Of course, a glossy must also provide its readers with an escape. As Kalra says, “Why do we believe that beautiful imagery is not impactful or relevant? In difficult times, we need art; we need inspiration to elevate us.” Her magazine invited 12 global female artists to create digital covers about the need to build connections while we practice social distancing. Vogue India’s June cover is an animated illustration by Takashi Murakmi; the coverline simple reads, “In This Together.”
Vogue India’s June issue features its first-ever illustrated cover by Japanese artist Takashi Murakami
The Future of Fashion magazines
Digital kept fashion media alive during lockdown. Now will fashion media go back to the way it was? Another reality seems likely. Vanity Fair’s June cover, featuring Janelle Monae, was shot on Zoom while some of the clothes she wore came from her own wardrobe. Harper’s Bazaar India’s Instagram cover featuring Janhvi Kapoor was shot at home by Janhvi’s sister Khushi, sans make-up and filters.
Both, the June cover of Vanity Fair US, and the HT Brunch cover dated May 31, 2020, were shot remotely during lockdown using Zoom
But the fact is, magazines will need to go back to supporting the brands that are advertisers; this is a business after all. Fashion designer Gaurav Gupta says in a regular year, his clothes would be on the cover of a glossy about five times. “As things go back to normal, we would want to see our clothes on covers.”
Harper’s Bazaar India’s one of the three covers for April-May 2020 featuring Janhvi Kapoor, was shot at home by Janhvi’s sister Khushi, sans make-up and filters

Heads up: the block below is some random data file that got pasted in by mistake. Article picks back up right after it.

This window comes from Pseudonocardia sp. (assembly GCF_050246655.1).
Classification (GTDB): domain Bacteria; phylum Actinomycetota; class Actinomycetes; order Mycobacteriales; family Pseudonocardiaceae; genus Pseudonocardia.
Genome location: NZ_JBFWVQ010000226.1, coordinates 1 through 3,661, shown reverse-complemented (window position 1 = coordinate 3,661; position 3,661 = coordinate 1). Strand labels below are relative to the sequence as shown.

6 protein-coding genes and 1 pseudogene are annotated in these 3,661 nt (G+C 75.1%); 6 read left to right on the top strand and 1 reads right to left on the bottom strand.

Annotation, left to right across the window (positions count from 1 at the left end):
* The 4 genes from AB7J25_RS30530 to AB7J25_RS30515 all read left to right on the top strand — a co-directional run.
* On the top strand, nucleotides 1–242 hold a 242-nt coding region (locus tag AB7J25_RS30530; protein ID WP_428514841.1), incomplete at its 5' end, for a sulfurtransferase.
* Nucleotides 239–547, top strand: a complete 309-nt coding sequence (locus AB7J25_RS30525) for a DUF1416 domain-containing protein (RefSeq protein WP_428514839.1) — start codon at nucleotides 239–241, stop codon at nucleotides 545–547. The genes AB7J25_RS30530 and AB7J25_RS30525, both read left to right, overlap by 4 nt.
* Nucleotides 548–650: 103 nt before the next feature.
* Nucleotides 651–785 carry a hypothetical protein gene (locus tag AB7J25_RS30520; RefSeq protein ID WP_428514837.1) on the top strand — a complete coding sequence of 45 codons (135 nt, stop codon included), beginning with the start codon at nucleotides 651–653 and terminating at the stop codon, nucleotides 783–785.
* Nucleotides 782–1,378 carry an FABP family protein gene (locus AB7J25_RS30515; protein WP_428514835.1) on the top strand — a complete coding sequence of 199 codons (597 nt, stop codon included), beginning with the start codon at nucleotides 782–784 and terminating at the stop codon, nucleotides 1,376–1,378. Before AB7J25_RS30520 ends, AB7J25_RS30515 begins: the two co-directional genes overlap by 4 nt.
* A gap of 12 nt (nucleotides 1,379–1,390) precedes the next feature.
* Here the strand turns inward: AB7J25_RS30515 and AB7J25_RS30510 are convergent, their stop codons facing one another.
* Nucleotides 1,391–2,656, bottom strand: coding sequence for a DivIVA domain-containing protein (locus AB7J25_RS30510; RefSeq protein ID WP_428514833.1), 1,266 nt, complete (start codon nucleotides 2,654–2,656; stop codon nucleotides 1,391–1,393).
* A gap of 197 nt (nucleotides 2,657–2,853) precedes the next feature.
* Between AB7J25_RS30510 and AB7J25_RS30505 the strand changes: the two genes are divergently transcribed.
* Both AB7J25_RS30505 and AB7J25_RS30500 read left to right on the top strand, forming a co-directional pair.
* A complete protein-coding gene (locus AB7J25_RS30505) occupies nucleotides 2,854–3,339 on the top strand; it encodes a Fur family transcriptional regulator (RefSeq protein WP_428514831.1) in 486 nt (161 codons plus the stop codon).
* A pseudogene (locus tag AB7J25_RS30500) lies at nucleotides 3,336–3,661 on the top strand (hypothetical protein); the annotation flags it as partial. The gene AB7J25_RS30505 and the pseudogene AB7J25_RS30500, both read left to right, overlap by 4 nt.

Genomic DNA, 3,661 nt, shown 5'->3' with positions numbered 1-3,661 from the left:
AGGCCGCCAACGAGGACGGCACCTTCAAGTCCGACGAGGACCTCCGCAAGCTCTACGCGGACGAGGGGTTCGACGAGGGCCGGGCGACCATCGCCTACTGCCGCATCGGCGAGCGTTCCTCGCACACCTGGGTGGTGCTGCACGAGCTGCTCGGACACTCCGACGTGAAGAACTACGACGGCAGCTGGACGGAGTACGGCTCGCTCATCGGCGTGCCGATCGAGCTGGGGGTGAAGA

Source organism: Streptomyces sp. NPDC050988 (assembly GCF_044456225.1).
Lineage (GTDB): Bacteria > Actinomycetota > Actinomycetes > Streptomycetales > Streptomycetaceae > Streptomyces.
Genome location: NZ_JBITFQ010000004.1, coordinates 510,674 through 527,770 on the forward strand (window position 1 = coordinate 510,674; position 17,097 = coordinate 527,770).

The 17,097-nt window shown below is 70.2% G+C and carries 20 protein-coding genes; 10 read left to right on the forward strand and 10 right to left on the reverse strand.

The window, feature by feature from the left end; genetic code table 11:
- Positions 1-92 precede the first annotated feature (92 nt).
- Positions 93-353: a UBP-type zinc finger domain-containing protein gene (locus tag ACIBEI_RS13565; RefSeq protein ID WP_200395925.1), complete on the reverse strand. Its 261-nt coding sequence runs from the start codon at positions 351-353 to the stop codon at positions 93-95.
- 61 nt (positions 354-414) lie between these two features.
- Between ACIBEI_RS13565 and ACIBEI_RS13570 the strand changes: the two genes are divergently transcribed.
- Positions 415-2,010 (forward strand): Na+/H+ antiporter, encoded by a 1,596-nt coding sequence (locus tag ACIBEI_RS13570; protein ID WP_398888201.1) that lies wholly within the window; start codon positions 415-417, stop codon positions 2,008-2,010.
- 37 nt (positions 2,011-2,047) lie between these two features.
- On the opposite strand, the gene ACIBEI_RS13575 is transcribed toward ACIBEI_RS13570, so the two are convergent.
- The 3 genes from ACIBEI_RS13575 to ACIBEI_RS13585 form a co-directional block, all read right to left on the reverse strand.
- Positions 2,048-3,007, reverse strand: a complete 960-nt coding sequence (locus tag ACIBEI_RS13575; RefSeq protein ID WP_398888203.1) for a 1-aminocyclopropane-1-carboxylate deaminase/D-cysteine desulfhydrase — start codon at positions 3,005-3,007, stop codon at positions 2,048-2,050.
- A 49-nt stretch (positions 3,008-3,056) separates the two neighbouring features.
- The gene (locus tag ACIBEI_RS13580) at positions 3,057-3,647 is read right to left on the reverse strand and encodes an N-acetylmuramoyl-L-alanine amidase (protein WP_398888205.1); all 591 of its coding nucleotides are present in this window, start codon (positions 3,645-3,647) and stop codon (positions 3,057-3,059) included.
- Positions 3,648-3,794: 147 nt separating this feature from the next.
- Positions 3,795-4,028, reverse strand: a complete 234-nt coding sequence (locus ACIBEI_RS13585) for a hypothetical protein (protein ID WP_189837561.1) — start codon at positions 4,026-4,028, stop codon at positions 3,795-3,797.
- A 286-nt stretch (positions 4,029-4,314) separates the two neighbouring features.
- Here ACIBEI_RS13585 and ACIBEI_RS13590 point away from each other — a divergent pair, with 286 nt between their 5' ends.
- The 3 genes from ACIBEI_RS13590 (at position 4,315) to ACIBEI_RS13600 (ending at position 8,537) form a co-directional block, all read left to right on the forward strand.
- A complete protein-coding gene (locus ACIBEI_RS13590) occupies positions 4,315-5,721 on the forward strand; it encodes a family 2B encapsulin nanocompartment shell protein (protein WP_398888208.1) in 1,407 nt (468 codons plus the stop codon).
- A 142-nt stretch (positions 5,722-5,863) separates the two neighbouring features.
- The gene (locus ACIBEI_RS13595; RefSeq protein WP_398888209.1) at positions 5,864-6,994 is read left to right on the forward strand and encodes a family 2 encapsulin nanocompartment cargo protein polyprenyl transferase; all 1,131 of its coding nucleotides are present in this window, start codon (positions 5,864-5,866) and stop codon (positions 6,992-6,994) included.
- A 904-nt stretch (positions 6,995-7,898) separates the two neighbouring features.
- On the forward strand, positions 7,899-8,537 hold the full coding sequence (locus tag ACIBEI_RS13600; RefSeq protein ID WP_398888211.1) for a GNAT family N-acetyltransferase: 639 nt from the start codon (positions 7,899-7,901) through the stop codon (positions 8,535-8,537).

Survival of the fittest
The feeling of fantasy brought by the beautifully-produced shoots for print cannot be brushed aside. As Shah says, “The paper versus digital conversation has been going on ever since the birth of the Internet. Do we need books in the age of the Kindle? Yes, we do. During the lockdown, I was getting my magazines and papers on my phone. It was a drag to read them that way. To feel and touch, is that not human?”
“We do about five magazine covers a year. As things go back to normal, we would like to see our clothes on covers.” —Gaurav Gupta, fashion designer
But there is no question that digital is the future. Major publishing houses have been aspiring to become more than magazines for a while now, with digital platforms, wedding shows, award-based events and so on. Covid-19 has been, in many ways, a wake-up call for the industry.
With all the magazines now working on their biggest issue of the year, the September issue, perhaps the covers will show what the new normal will be for fashion magazines in a post-pandemic world.
Grazia India’s April 2020 digital cover explores the Six Degrees of Separation theme
Dubai-based fashion journalist Sujata Assomull is also an author and an advocate of mindful fashion.
From HT Brunch, June 21, 2020